During an enterprise-focused panel at TechCrunch Disrupt today, Box co-founder Aaron Levie noted how startups have “an unfair advantage” over the incumbents in the enterprise world today. In his view, the enterprise market isn’t just getting “sexy” today, but it’s actually now a very attractive market for startups. The traditional enterprise vendors, after all, are accustomed to slow innovation cycles that’s just not sustainable now that so many consumer trends have infiltrated the enterprise.
Startups, too, don’t have to go through the usual sales channels that the incumbents in the enterprise world are used to. Instead, said Levie, the incumbents now face startups that are web-native and often use a freemium model, which makes it very easy for a company to just trial a new product (Levie also recounted an anecdote from visiting a bank earlier this month that was still using Sharepoint 2007). Instead of having to wine and dine a CIO, these startups can simply make inroads into a company by letting them test their product for free.
These changes, together with the trend towards mobile, have “exploded the size of the market for these companies.” Now, there are also billions of new knowledge workers who can access these technologies thanks to mobile and employees who weren’t traditionally considered knowledge workers (like store employees, field-service teams etc.) now have access to enterprise technologies.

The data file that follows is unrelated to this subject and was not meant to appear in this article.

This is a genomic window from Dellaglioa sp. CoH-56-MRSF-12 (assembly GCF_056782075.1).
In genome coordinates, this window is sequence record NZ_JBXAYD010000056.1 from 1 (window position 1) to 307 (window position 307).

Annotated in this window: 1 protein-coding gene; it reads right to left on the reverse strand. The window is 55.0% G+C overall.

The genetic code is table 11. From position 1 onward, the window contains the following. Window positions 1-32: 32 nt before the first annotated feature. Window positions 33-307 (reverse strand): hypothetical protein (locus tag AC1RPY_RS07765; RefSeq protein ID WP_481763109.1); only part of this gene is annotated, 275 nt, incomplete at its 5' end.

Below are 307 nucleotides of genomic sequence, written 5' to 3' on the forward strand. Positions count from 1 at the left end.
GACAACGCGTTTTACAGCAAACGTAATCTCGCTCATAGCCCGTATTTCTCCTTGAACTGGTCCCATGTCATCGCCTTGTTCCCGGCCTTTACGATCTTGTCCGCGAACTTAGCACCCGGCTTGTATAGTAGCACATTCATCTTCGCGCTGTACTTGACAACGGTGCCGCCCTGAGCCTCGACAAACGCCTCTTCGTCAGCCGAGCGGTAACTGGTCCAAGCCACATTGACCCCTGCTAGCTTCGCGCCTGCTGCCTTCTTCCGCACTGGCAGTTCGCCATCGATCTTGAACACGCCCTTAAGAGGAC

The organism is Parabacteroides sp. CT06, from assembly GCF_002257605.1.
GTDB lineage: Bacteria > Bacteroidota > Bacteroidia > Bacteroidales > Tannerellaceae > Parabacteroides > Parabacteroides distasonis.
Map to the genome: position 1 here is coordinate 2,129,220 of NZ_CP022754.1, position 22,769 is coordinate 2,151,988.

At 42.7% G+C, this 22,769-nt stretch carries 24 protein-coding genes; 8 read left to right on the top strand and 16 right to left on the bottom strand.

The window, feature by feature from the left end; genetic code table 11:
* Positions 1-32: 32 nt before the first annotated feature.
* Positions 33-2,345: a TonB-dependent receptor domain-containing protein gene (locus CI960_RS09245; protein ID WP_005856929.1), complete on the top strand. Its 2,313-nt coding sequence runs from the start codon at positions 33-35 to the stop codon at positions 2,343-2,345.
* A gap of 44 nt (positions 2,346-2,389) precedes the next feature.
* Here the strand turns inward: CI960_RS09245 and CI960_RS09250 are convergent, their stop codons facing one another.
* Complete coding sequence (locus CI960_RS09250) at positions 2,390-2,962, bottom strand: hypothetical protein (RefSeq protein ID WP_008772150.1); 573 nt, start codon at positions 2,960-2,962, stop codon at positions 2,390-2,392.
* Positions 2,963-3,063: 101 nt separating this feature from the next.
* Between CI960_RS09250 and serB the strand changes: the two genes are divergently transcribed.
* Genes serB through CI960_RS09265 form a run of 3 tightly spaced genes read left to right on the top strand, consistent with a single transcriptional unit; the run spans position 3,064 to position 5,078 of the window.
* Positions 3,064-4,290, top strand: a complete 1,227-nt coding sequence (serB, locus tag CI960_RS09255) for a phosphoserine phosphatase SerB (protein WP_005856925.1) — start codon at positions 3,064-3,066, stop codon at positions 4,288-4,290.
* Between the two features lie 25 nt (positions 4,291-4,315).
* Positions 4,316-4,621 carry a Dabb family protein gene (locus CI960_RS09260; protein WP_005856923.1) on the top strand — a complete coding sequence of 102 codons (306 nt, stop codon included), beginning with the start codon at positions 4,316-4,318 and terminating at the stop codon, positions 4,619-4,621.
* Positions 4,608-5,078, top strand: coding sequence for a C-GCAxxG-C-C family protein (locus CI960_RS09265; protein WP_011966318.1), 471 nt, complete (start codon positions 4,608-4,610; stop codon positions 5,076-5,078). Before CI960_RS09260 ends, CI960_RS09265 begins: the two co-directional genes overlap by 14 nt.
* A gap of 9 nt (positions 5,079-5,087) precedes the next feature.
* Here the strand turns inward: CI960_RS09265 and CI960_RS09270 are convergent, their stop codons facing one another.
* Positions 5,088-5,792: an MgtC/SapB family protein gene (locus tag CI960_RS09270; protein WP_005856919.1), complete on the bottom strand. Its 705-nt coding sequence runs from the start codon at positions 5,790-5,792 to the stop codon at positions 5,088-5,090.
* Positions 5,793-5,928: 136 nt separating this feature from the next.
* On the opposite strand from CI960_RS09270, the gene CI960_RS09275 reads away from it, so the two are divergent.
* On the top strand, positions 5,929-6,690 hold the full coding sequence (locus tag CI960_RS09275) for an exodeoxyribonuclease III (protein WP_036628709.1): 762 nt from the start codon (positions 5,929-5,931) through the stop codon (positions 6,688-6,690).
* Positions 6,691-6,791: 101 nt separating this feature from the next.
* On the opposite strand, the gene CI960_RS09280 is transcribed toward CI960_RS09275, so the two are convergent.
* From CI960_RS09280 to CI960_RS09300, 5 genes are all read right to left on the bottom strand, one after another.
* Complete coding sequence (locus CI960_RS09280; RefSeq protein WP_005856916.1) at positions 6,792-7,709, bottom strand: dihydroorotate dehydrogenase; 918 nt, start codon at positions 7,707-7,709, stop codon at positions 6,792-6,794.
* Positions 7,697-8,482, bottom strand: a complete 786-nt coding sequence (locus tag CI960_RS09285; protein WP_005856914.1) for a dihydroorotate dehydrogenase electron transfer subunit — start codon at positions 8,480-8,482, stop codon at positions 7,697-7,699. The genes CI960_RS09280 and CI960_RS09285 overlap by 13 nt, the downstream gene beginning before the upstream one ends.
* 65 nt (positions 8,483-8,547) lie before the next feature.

In addition, he pointed out, the fact that the new mobile enterprise world is very heterogeneous means that businesses can’t just go to Microsoft to get their issues fixed if their workforce mostly uses devices from other vendors.
For incumbent enterprise companies, the transition to these new business models is very cost intensive, Levie stressed. They are buying their way into it by acquiring startups, but there is still lots of room for disruption here.